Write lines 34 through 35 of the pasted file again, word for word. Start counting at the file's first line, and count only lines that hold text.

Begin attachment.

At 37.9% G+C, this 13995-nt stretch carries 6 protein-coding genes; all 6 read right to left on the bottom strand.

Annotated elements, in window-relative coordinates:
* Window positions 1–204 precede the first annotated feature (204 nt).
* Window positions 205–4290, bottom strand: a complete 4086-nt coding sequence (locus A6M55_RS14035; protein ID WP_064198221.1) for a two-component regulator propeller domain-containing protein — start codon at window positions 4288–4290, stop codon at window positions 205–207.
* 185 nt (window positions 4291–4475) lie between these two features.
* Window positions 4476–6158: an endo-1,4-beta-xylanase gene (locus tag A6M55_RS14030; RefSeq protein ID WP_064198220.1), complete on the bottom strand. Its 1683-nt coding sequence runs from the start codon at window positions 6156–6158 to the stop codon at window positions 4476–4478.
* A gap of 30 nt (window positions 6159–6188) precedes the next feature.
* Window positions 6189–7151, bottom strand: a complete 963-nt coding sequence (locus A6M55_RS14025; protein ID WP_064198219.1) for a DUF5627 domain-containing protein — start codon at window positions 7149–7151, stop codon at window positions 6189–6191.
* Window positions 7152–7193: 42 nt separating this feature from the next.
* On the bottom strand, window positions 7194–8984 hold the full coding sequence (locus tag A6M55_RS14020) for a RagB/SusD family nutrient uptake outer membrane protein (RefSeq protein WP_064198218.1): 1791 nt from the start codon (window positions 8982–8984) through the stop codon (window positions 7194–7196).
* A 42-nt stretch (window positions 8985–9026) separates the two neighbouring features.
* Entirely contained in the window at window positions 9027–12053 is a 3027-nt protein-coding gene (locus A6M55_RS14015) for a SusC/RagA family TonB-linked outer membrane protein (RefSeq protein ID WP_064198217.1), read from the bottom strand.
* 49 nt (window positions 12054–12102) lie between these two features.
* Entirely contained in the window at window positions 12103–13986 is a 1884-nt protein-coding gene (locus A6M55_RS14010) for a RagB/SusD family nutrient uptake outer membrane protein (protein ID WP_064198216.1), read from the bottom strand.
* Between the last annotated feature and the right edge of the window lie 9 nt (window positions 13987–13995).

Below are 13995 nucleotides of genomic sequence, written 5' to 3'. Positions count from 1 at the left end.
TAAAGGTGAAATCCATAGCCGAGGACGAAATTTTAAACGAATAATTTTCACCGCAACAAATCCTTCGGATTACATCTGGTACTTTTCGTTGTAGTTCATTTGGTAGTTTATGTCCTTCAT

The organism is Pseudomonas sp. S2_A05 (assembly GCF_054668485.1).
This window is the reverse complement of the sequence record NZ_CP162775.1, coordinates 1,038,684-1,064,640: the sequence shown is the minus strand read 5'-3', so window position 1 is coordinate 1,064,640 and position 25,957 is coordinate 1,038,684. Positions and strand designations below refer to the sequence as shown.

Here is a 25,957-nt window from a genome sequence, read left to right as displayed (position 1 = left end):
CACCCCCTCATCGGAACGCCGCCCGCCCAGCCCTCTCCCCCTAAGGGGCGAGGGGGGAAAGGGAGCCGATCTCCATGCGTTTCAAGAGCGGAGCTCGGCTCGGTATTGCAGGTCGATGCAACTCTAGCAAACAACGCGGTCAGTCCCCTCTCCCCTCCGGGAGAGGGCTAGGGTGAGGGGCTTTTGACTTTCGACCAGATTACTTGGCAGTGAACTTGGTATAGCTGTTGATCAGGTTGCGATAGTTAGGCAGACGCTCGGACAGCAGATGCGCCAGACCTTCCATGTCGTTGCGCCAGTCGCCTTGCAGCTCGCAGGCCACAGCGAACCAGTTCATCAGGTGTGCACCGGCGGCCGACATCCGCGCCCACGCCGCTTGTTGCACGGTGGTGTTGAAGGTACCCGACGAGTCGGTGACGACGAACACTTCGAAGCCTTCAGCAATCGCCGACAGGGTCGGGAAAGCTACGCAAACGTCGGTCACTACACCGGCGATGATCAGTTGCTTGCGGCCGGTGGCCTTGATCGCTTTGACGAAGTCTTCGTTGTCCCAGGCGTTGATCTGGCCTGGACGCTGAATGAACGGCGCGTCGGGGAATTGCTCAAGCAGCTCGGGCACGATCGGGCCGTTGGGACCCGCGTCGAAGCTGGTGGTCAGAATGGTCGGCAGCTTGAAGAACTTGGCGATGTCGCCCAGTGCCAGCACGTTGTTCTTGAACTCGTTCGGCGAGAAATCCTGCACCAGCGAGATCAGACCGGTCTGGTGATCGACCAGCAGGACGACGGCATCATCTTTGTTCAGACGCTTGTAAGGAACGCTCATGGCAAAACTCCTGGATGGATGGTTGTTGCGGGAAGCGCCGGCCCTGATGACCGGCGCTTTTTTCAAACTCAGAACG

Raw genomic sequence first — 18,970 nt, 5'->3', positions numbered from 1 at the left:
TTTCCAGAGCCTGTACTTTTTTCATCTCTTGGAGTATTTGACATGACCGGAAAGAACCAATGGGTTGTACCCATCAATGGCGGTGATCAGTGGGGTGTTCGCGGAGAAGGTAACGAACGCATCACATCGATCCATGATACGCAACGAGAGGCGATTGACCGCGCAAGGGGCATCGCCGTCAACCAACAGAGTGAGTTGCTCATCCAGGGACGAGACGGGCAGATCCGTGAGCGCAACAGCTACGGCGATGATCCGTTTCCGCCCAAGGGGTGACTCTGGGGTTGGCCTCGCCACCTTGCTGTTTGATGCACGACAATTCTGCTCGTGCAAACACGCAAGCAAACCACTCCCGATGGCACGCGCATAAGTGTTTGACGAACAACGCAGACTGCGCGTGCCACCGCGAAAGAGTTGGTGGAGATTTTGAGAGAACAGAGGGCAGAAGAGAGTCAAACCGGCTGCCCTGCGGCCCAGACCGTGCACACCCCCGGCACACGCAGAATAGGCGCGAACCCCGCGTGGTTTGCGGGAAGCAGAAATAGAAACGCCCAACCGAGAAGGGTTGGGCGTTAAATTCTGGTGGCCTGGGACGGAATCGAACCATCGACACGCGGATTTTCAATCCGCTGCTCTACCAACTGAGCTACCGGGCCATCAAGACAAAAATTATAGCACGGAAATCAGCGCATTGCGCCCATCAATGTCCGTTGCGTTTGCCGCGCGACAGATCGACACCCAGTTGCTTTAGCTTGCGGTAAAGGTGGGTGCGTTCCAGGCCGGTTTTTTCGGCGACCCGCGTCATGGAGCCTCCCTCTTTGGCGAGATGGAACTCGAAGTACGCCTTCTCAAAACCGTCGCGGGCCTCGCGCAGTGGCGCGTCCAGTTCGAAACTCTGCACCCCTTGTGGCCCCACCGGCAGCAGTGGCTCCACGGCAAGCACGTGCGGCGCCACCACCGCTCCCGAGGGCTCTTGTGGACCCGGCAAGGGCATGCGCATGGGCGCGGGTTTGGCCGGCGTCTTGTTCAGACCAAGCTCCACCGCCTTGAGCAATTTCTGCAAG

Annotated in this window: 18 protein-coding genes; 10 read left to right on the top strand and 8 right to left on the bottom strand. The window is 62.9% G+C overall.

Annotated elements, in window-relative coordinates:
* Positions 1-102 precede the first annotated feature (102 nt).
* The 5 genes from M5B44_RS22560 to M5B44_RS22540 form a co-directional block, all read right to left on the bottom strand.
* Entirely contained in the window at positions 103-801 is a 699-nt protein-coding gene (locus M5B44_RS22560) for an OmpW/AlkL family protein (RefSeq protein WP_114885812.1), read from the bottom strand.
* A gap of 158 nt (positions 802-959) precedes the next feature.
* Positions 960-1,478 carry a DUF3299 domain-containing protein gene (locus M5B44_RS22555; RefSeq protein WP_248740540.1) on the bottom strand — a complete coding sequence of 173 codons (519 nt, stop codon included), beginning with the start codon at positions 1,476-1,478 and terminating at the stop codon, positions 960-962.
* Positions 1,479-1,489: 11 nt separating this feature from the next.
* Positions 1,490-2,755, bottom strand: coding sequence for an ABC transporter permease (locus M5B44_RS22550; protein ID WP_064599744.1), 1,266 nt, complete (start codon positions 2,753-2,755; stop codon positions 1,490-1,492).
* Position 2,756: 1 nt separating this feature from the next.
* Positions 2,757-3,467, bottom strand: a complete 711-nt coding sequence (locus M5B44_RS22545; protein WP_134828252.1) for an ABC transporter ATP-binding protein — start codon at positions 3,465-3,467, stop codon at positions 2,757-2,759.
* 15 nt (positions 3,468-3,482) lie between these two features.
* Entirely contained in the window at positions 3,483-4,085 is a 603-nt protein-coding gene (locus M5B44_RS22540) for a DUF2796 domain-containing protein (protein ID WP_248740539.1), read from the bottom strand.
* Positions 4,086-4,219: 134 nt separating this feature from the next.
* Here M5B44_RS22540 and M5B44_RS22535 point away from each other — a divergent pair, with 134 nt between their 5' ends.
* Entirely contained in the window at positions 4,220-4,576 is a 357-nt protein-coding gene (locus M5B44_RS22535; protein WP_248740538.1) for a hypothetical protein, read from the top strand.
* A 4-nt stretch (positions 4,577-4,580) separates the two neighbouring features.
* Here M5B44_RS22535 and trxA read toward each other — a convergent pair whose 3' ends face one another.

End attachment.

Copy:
* Positions 2,757-3,467, bottom strand: a complete 711-nt coding sequence (locus M5B44_RS22545; protein WP_134828252.1) for an ABC transporter ATP-binding protein — start codon at positions 3,465-3,467, stop codon at positions 2,757-2,759.
* 15 nt (positions 3,468-3,482) lie between these two features.